Thursday, December 29, 2022

Wellington Street Part 10: Nepean Bay and the Ottawa River Parkway

Part 10: Nepean Bay and the Ottawa River Parkway

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In the previous post, we talked about the peripheral effects on Wellington street from the Garden of the Provinces construction, the LeBreton Flats expropriations, and the lowering of the C.P.R. Prescott Subdivision (all NCC projects).

Today's post will look at the Ottawa River Parkway, whose history is not well documented insofar as it affects Wellington Street. We're still in the 1960s, prior to the breakup of Wellington at the viaduct covered in part 8.

To get us situated, this colour photo from the early 1960s shows Wellington Street winding up from the bottom of the photo up across the viaduct, through LeBreton Flats, and into downtown:1

Colour aerial photo of LeBreton Flats, Bayview, and Nepean Bay before removal of railroad infrastructure and before expropriation of LeBreton Flats. Wellington Street viaduct, O'Keefe brewery, railyards tracks roundhouse, Chaudière Victoria Albert islands, Ottawa River. Somerset viaduct.

Nepean Bay Infill

Nepean Bay is the part of the Ottawa River between Lemieux Island and the Chaudière falls that comes down to touch the Ottawa River Parkway. Originally, it extended all the way to the CPR tracks at Wellington Street (now Scott/Albert Street). This aerial photo from 1928 shows how the bay was used to store lumber waiting to be processed in the mills of the Chaudière district:2

Black and white aerial photo from 1928 showing Lemieux Island, Prince of Wales rail bridge, Nepean Bay with lots of lumber floating in it, and the west part of LeBreton Flats covered in railyards

Future plans for a road link over Nepean Bay appear on the Gréber report's map of the proposed highway system for the capital region, however his report does not make any suggestion to fill in Nepean Bay:3

Closeup of a planning map of Ottawa showing new arterial roads, freeways, and parkways meeting at a circular intersection at Wellington and Champagne, continuing north, south, east, and west. The word Nepean is faintly visible written over Nepean Bay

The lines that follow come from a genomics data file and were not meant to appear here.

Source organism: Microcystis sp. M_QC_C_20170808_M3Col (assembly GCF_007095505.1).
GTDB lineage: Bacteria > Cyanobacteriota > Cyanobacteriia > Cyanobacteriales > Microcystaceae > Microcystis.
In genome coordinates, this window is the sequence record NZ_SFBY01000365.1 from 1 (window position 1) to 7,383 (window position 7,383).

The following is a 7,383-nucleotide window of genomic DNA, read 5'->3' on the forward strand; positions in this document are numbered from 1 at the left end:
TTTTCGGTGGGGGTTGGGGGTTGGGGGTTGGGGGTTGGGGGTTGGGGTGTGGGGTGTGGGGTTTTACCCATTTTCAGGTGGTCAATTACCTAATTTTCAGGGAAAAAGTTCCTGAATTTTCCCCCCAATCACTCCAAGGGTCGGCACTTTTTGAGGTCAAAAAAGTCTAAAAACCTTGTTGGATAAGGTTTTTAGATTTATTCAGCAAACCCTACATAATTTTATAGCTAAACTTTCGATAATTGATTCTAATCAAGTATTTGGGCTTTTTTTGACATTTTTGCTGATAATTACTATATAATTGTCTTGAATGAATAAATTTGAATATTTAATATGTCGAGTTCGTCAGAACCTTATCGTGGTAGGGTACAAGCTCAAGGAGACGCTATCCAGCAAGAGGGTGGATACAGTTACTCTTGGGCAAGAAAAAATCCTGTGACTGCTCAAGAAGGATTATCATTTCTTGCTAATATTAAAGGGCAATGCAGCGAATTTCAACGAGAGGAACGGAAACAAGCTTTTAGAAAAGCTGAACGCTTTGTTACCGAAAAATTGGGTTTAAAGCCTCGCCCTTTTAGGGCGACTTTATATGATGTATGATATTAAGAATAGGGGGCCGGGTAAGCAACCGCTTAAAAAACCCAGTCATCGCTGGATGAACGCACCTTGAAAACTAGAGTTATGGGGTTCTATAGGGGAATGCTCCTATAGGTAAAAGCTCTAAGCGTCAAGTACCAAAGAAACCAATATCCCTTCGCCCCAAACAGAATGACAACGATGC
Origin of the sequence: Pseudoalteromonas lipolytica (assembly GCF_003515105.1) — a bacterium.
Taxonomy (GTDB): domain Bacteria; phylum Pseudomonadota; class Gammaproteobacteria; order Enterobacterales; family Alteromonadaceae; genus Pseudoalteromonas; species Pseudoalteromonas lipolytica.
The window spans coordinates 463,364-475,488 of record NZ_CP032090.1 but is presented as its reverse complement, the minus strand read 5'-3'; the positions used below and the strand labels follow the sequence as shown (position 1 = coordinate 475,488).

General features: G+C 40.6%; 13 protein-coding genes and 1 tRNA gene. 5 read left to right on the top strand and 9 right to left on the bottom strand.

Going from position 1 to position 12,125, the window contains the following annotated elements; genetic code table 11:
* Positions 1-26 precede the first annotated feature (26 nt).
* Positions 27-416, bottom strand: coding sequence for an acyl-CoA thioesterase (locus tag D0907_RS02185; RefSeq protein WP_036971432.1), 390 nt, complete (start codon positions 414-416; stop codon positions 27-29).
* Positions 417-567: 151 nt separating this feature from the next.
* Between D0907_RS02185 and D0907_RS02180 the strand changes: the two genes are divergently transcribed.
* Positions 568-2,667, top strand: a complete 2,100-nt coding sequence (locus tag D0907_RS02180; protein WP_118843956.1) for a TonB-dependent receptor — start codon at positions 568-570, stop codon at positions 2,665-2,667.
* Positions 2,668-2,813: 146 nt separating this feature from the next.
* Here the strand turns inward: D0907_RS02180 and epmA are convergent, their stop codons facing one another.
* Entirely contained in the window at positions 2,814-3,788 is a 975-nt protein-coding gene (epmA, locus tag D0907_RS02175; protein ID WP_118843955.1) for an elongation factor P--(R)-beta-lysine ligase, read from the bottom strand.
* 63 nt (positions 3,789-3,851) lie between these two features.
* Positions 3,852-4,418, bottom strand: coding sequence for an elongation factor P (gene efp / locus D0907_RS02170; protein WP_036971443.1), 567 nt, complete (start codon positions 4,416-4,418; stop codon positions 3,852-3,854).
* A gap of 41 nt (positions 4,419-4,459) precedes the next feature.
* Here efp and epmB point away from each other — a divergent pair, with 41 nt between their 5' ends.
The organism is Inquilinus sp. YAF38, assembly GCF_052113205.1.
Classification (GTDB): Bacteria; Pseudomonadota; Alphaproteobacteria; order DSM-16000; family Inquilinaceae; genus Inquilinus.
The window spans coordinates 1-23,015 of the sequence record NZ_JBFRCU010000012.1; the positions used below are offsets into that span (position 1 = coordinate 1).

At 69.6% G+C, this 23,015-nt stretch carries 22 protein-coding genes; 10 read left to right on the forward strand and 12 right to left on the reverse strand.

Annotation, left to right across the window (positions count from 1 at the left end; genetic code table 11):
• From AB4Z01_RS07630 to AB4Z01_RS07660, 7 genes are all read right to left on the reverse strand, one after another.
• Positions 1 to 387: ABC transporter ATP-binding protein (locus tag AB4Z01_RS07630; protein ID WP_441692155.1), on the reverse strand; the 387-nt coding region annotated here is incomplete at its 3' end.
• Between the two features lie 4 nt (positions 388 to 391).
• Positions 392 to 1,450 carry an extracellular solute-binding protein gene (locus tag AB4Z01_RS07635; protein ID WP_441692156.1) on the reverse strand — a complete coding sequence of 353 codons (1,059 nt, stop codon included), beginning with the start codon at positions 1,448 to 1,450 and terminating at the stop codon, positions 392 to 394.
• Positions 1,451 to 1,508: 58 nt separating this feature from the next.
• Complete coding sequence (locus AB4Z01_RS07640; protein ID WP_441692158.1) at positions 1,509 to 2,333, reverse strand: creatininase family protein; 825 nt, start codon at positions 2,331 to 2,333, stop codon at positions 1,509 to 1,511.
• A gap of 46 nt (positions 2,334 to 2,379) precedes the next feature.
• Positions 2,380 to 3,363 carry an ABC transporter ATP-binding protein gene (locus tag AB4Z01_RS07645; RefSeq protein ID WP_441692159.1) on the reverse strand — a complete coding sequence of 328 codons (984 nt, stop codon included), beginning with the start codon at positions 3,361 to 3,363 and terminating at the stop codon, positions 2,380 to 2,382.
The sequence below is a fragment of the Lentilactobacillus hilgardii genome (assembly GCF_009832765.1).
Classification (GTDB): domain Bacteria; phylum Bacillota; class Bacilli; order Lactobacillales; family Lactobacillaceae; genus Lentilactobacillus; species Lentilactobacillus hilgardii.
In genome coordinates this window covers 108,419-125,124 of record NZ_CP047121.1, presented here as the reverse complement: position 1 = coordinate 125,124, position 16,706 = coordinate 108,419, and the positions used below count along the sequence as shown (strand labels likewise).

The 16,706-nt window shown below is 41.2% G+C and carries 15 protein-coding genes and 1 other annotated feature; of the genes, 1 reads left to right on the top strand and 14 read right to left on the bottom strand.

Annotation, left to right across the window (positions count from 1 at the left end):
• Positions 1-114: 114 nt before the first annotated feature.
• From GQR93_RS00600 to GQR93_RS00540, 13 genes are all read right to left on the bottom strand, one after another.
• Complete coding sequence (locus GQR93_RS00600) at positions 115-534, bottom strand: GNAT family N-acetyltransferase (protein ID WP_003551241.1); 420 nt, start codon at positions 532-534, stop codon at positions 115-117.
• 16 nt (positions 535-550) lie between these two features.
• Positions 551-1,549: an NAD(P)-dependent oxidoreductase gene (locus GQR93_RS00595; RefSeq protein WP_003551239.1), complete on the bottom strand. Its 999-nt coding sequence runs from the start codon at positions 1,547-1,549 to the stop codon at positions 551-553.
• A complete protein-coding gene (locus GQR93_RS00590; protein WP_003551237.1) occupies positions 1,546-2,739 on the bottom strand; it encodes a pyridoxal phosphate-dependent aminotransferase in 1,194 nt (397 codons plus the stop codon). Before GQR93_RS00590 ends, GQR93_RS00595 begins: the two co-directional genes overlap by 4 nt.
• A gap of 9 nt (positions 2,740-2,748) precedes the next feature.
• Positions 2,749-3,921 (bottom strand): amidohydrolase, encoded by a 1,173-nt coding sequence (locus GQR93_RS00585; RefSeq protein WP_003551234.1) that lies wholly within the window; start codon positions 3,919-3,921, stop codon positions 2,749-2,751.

Such plans were also known in July, 1950 during the discussion about changing the lane configuration on the Wellington Street Viaduct: "Controller Tardif was against making any change at present. Eventually, he said, there would be a bridge further north across Lazy Bay [which is just west of Nepean Bay] and much of the traffic would follow the Federal District road across at this point."4

In January, 1960, one Ottawa-area MP expounded the benefits of filling in Nepean Bay, as opposed to merely building a bridge:5
"George McIlraith (Lib.-West Ottawa) says a lot of valuable land would be created were the filling of the bay on the Ottawa River, to the east of the CPR bridge and to the north of the Wellington Street viaduct, to be undertaken.

Mr. McIlraith says the water there is only four or five feet deep and that the building of an earthen causeway on which trucks could take out fill would not be a major project.

There are apparently no landowners in the vicinity of the project who would be adversely affected. From the city's viewpoint there would be a central area to be filled. In modern methods of building up land there are no objectionable features which would have any ill-effect on the center of the city.

Fill land would be suitable either for building, for a park or for parking. In other Ontario cities lovely parks have been created by the filling up of low-lying areas. The jobs usually take several years or more but the end result is worthwhile.

Strangely enough, we could find nobody who was sure that this bay we're talking about has a name. It is given no name on the National Capital Commission maps of the area."
As an aside, McIlraith's comment about the body of water having no name is hogwash; it was called Nepean Bay at least as far back as the 1912 topographic map included in Part 4 of this series, and on Gréber's maps, including above.

That June, a proposed causeway to carry the future Ottawa River Parkway was shown in the NCC's plans, according to this Ottawa Journal article. The causeway would be built using rock excavated from the Green's Creek collector sewer tunnel, the water will be drained out and south of the causeway they would "reclaim the land with garbage fill".6